shadowed by the Towers, now that the first stages of all this are over, I've
settled into a seemingly permanent state of low-level jitters that can go
high-level in a nano -- I'd rather nothing at all be built.  I've gotten
used to having open sky and space and brighter days and longer days.  It has
improved the quality of life down here a lot.

Is that heresy?

Constance
  
inkwell.vue.170 : Ellen Datlow, editor, Sci Fiction
permalink #117 of 126: Ellen Datlow (ellen-datlow) Wed 15 Jan 03 21:03
    
Constance, 
I don't think it's heresy. It's an interesting pov that no one (as far
as I know) has addressed. Too bad you couldn't give your input. 
  
inkwell.vue.170 : Ellen Datlow, editor, Sci Fiction
permalink #118 of 126: Jack Womack (jack-womack) Thu 16 Jan 03 07:29
    
When they finally opened the area up enough last March so that you
could actually walk down Church Street, directly along the site, the
only heartening thing I felt was how startlingly sun-filled it now was
in that part of downtown. 

It'll be a good ten years before anything is built down there, I
think. In the paper this morning I was reading about delays in getting
the new building started where 7 World Trade stood -- evidently some of
site owner Larry Silverstein's bankers are not pleased by the loss of
office space that will be caused by his leaving space to cut Greenwich
Street back through, but more to the point, he still hsas no tenants
signed to rent space in the rebuilt structure. 

Ellen, I believe today is the end of our two weeks' discussion. Am I
believing correctly? If so, how do you want to leave our audience?
Laughing? Thinking? Breathing a sigh of relief?
  
inkwell.vue.170 : Ellen Datlow, editor, Sci Fiction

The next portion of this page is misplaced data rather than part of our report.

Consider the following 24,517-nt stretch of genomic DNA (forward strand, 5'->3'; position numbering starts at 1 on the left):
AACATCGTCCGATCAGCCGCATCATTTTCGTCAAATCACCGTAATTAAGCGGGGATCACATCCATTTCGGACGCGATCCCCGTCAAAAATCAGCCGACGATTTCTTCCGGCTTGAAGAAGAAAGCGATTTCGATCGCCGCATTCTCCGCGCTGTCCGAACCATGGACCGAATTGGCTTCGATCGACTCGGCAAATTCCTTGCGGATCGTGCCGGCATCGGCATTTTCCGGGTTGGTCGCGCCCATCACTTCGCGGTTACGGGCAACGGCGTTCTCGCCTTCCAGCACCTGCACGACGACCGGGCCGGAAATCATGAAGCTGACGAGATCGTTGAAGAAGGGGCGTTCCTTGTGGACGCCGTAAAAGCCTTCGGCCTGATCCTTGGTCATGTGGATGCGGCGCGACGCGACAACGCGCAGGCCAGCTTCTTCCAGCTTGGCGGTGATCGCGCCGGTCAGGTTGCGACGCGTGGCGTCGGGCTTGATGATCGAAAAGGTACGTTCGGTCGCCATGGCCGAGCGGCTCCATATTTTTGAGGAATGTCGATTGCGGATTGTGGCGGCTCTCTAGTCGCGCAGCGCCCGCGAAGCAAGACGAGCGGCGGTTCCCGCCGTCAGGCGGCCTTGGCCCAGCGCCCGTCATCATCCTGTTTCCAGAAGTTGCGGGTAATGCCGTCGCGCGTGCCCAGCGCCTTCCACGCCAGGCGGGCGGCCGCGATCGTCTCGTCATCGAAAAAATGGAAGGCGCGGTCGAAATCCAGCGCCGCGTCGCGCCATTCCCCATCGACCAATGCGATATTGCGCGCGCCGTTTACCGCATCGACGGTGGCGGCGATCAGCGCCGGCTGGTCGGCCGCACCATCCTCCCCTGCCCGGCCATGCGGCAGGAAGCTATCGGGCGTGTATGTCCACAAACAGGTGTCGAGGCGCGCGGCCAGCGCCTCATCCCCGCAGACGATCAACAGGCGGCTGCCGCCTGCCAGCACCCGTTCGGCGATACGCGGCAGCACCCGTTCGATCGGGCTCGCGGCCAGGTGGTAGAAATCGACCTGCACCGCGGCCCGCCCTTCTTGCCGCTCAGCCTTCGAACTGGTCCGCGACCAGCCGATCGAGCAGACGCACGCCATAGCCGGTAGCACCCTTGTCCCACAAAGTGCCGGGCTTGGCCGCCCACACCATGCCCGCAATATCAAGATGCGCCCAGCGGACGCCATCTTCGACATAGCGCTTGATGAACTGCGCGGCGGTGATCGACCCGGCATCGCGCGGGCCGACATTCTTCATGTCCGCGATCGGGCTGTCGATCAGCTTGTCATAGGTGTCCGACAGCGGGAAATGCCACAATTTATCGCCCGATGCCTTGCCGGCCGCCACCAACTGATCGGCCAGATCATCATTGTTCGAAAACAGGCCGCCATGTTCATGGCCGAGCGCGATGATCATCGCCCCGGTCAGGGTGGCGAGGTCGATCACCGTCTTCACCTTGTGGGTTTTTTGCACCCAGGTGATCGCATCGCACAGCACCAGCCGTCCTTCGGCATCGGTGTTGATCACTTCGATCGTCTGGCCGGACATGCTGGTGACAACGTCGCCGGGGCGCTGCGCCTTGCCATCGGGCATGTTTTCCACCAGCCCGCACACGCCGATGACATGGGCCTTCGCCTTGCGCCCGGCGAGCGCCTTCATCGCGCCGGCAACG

permalink #119 of 126: Ellen Datlow (ellen-datlow) Thu 16 Jan 03 15:06
    
Jack, isn't it tomorrow that we end? 

I'd like to leave the audience laughing with relief that we're
done--unless there are last minute questions....

I'm off to see the play _Adult Entertainment_ by Elaine May and with
Jeannie Berlin in it--after spending much of the day hanging out with
Eileen Gunn, who is in town visiting for a few days.

The KGB reading last night with Greg Frost and Kate Bernheimer went
wonderfully well. We had a large crowd. We all went to dinner at the
Kiev afterwards--about 25 of us! And the service, for the first time
was awful even though the food, as usual was great. Two new waitresses
who couldn't speak English and who couldn't/wouldn't figure out our
bill. Otherwise it was a wonderful eve. Greg read from his new horror
novel FITCHER'S BRIDE, a bluebeard story from Tor BOoks and Kate read
some of her brief fairy tales. Both held us all spellbound. Photos
eventually on my site, once my webmaster gets to it.
  
inkwell.vue.170 : Ellen Datlow, editor, Sci Fiction
permalink #120 of 126: Martha Soukup (soukup) Thu 16 Jan 03 17:03
    
Today's the last full day!

And I'd like to thank both of you, Ellen and Jack, for a great conversation.

It's not that you have to stop tomorrow, by the way, it's just that we
unlock the shackles.
  
inkwell.vue.170 : Ellen Datlow, editor, Sci Fiction
permalink #121 of 126: Gail Ann Williams (gail) Thu 16 Jan 03 17:14
    
Thanks for the insights!
  
inkwell.vue.170 : Ellen Datlow, editor, Sci Fiction
permalink #122 of 126: Ellen Datlow (ellen-datlow) Thu 16 Jan 03 20:46
    
Thanks for having us Martha. I think Jack's relieved :-) we never talk
THIS often!
Where does it go from this url once we're done (so I can change the
link from my website, which is, btw: www.datlow.com 
  
inkwell.vue.170 : Ellen Datlow, editor, Sci Fiction
permalink #123 of 126: Martha Soukup (soukup) Thu 16 Jan 03 20:58
    
Stays right here.  Same bat url, same bat station.
  
inkwell.vue.170 : Ellen Datlow, editor, Sci Fiction
permalink #124 of 126: Jack Womack (jack-womack) Fri 17 Jan 03 09:05
    
It's been real. Well, sort of. Thanks, Ellen! Thanks, Martha! Thanks,
everybody!
  
inkwell.vue.170 : Ellen Datlow, editor, Sci Fiction
permalink #125 of 126: Jon Lebkowsky (jonl) Fri 17 Jan 03 10:33
    
Thanks, Jack! And thanks, Ellen! Great discussion.

Feel free to keep talking.